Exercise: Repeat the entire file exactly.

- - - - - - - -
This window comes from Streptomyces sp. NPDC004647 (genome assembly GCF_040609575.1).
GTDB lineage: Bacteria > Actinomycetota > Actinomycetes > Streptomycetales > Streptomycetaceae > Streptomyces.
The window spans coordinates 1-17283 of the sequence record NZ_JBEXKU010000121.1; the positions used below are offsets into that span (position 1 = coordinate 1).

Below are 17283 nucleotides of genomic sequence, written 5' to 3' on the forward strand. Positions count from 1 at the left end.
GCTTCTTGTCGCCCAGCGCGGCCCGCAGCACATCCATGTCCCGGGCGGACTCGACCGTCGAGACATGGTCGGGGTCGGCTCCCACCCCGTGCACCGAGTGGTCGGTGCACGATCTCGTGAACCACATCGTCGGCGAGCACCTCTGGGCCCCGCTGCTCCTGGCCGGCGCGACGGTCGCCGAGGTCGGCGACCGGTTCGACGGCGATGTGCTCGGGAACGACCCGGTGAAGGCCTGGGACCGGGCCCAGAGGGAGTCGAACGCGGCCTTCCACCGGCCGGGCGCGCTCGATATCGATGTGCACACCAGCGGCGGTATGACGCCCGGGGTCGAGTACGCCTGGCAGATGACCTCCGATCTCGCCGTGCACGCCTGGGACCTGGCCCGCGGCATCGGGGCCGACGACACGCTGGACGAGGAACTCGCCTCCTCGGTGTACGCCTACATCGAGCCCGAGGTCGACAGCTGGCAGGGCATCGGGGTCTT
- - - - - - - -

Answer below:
This window comes from Streptomyces sp. NPDC004647 (genome assembly GCF_040609575.1).
GTDB lineage: Bacteria > Actinomycetota > Actinomycetes > Streptomycetales > Streptomycetaceae > Streptomyces.
The window spans coordinates 1-17283 of the sequence record NZ_JBEXKU010000121.1; the positions used below are offsets into that span (position 1 = coordinate 1).

Below are 17283 nucleotides of genomic sequence, written 5' to 3' on the forward strand. Positions count from 1 at the left end.
GCTTCTTGTCGCCCAGCGCGGCCCGCAGCACATCCATGTCCCGGGCGGACTCGACCGTCGAGACATGGTCGGGGTCGGCTCCCACCCCGTGCACCGAGTGGTCGGTGCACGATCTCGTGAACCACATCGTCGGCGAGCACCTCTGGGCCCCGCTGCTCCTGGCCGGCGCGACGGTCGCCGAGGTCGGCGACCGGTTCGACGGCGATGTGCTCGGGAACGACCCGGTGAAGGCCTGGGACCGGGCCCAGAGGGAGTCGAACGCGGCCTTCCACCGGCCGGGCGCGCTCGATATCGATGTGCACACCAGCGGCGGTATGACGCCCGGGGTCGAGTACGCCTGGCAGATGACCTCCGATCTCGCCGTGCACGCCTGGGACCTGGCCCGCGGCATCGGGGCCGACGACACGCTGGACGAGGAACTCGCCTCCTCGGTGTACGCCTACATCGAGCCCGAGGTCGACAGCTGGCAGGGCATCGGGGTCTT